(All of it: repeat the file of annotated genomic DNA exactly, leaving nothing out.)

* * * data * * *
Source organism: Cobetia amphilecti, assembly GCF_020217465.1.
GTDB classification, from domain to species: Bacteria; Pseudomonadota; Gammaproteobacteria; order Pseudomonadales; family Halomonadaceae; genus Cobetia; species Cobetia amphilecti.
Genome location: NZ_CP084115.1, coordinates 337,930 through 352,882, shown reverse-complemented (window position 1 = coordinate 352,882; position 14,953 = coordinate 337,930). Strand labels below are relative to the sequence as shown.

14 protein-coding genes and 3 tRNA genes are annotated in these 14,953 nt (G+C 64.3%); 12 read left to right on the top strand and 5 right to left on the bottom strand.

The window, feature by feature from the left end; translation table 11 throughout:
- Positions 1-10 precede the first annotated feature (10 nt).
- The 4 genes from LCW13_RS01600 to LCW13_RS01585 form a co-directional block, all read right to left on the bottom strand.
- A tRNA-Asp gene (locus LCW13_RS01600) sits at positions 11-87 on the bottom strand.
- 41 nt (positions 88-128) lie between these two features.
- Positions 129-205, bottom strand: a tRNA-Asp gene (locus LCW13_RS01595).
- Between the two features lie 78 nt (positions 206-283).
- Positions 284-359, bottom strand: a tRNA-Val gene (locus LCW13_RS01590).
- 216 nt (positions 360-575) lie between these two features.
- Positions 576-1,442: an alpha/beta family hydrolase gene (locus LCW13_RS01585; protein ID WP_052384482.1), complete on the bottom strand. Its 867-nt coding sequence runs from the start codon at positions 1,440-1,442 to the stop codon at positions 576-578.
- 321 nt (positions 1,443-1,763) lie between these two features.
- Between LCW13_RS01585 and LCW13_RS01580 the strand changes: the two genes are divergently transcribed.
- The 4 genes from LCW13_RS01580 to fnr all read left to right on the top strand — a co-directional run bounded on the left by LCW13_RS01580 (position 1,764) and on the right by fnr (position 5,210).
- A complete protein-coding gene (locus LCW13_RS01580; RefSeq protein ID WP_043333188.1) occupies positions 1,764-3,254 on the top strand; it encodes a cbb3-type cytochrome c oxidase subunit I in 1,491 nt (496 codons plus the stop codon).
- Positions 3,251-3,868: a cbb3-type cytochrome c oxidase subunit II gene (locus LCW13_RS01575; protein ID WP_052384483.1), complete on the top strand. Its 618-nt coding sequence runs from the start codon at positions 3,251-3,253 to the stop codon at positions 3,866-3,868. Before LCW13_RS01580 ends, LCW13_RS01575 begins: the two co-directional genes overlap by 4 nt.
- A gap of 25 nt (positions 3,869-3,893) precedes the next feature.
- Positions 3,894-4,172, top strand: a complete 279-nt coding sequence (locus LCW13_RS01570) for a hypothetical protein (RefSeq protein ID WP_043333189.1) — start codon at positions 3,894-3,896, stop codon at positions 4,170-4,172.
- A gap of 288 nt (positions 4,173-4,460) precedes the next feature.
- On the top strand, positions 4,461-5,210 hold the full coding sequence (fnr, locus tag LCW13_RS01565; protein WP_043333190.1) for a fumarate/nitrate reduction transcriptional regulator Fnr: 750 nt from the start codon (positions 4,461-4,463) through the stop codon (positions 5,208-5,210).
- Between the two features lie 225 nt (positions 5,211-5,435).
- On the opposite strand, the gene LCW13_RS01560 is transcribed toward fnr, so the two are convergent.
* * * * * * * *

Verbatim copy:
Source organism: Cobetia amphilecti, assembly GCF_020217465.1.
GTDB classification, from domain to species: Bacteria; Pseudomonadota; Gammaproteobacteria; order Pseudomonadales; family Halomonadaceae; genus Cobetia; species Cobetia amphilecti.
Genome location: NZ_CP084115.1, coordinates 337,930 through 352,882, shown reverse-complemented (window position 1 = coordinate 352,882; position 14,953 = coordinate 337,930). Strand labels below are relative to the sequence as shown.

14 protein-coding genes and 3 tRNA genes are annotated in these 14,953 nt (G+C 64.3%); 12 read left to right on the top strand and 5 right to left on the bottom strand.

The window, feature by feature from the left end; translation table 11 throughout:
- Positions 1-10 precede the first annotated feature (10 nt).
- The 4 genes from LCW13_RS01600 to LCW13_RS01585 form a co-directional block, all read right to left on the bottom strand.
- A tRNA-Asp gene (locus LCW13_RS01600) sits at positions 11-87 on the bottom strand.
- 41 nt (positions 88-128) lie between these two features.
- Positions 129-205, bottom strand: a tRNA-Asp gene (locus LCW13_RS01595).
- Between the two features lie 78 nt (positions 206-283).
- Positions 284-359, bottom strand: a tRNA-Val gene (locus LCW13_RS01590).
- 216 nt (positions 360-575) lie between these two features.
- Positions 576-1,442: an alpha/beta family hydrolase gene (locus LCW13_RS01585; protein ID WP_052384482.1), complete on the bottom strand. Its 867-nt coding sequence runs from the start codon at positions 1,440-1,442 to the stop codon at positions 576-578.
- 321 nt (positions 1,443-1,763) lie between these two features.
- Between LCW13_RS01585 and LCW13_RS01580 the strand changes: the two genes are divergently transcribed.
- The 4 genes from LCW13_RS01580 to fnr all read left to right on the top strand — a co-directional run bounded on the left by LCW13_RS01580 (position 1,764) and on the right by fnr (position 5,210).
- A complete protein-coding gene (locus LCW13_RS01580; RefSeq protein ID WP_043333188.1) occupies positions 1,764-3,254 on the top strand; it encodes a cbb3-type cytochrome c oxidase subunit I in 1,491 nt (496 codons plus the stop codon).
- Positions 3,251-3,868: a cbb3-type cytochrome c oxidase subunit II gene (locus LCW13_RS01575; protein ID WP_052384483.1), complete on the top strand. Its 618-nt coding sequence runs from the start codon at positions 3,251-3,253 to the stop codon at positions 3,866-3,868. Before LCW13_RS01580 ends, LCW13_RS01575 begins: the two co-directional genes overlap by 4 nt.
- A gap of 25 nt (positions 3,869-3,893) precedes the next feature.
- Positions 3,894-4,172, top strand: a complete 279-nt coding sequence (locus LCW13_RS01570) for a hypothetical protein (RefSeq protein ID WP_043333189.1) — start codon at positions 3,894-3,896, stop codon at positions 4,170-4,172.
- A gap of 288 nt (positions 4,173-4,460) precedes the next feature.
- On the top strand, positions 4,461-5,210 hold the full coding sequence (fnr, locus tag LCW13_RS01565; protein WP_043333190.1) for a fumarate/nitrate reduction transcriptional regulator Fnr: 750 nt from the start codon (positions 4,461-4,463) through the stop codon (positions 5,208-5,210).
- Between the two features lie 225 nt (positions 5,211-5,435).
- On the opposite strand, the gene LCW13_RS01560 is transcribed toward fnr, so the two are convergent.